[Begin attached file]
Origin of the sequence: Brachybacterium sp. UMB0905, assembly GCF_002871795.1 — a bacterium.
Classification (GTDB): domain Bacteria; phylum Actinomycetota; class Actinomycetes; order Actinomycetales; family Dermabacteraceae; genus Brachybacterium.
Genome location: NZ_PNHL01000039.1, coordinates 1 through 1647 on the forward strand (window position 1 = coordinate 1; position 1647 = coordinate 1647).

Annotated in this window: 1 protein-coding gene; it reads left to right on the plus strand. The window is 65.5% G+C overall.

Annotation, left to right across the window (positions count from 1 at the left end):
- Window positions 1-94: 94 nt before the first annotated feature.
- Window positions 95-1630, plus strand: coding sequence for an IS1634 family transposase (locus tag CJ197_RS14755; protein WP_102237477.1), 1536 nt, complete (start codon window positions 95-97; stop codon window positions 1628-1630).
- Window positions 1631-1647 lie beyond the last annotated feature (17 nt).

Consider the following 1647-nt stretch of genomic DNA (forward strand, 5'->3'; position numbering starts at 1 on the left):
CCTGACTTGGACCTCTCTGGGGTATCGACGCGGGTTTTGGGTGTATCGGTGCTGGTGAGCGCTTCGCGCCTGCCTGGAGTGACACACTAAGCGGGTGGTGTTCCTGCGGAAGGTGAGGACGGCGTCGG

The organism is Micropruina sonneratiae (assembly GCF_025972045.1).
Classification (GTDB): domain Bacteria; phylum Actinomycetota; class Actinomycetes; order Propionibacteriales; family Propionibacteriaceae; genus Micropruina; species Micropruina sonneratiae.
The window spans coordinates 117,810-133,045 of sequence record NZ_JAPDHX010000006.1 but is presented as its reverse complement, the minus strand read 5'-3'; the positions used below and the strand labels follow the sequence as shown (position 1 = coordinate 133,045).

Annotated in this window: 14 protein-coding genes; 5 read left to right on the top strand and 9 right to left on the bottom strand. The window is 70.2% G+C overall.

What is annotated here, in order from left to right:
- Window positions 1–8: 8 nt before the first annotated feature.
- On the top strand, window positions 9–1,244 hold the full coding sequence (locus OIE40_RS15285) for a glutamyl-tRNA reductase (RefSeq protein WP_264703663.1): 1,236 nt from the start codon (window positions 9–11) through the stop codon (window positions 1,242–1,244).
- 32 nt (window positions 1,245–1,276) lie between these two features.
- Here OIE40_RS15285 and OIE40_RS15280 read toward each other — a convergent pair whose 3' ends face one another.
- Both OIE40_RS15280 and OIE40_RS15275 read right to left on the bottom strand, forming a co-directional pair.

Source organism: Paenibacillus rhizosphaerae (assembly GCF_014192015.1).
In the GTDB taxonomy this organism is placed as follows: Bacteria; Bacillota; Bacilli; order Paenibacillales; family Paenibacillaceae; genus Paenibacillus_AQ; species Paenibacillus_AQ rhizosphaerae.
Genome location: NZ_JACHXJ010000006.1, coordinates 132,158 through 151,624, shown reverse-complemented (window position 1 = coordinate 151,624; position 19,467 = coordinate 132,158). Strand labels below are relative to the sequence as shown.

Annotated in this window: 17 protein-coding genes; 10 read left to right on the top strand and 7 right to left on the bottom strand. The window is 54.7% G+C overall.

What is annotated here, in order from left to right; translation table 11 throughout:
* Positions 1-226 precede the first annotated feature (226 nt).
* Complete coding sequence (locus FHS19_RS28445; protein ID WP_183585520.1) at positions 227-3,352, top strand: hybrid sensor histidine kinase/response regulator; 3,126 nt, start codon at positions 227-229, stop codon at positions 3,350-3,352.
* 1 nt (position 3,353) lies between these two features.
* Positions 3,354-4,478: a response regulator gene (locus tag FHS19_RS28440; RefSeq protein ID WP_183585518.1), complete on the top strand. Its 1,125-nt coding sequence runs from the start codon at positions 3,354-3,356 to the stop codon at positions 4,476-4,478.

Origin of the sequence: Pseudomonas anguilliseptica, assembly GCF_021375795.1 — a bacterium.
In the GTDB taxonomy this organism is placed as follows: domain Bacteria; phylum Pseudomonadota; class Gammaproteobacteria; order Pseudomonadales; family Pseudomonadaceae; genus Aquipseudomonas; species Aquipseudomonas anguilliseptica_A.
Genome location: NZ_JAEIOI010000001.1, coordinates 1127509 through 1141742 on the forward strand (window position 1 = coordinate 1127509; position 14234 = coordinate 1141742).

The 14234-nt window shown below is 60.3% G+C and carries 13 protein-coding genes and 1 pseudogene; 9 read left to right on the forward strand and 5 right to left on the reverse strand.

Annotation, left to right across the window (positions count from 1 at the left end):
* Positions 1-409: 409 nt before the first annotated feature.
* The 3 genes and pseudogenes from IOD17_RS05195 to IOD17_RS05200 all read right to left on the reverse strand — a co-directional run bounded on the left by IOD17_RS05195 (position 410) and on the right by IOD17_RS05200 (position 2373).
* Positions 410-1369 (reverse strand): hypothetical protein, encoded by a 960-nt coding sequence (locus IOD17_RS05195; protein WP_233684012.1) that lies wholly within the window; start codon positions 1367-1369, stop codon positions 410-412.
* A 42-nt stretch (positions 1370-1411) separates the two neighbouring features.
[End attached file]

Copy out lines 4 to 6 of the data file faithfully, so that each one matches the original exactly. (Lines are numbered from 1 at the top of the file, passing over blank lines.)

Annotated in this window: 1 protein-coding gene; it reads left to right on the plus strand. The window is 65.5% G+C overall.

Annotation, left to right across the window (positions count from 1 at the left end):
- Window positions 1-94: 94 nt before the first annotated feature.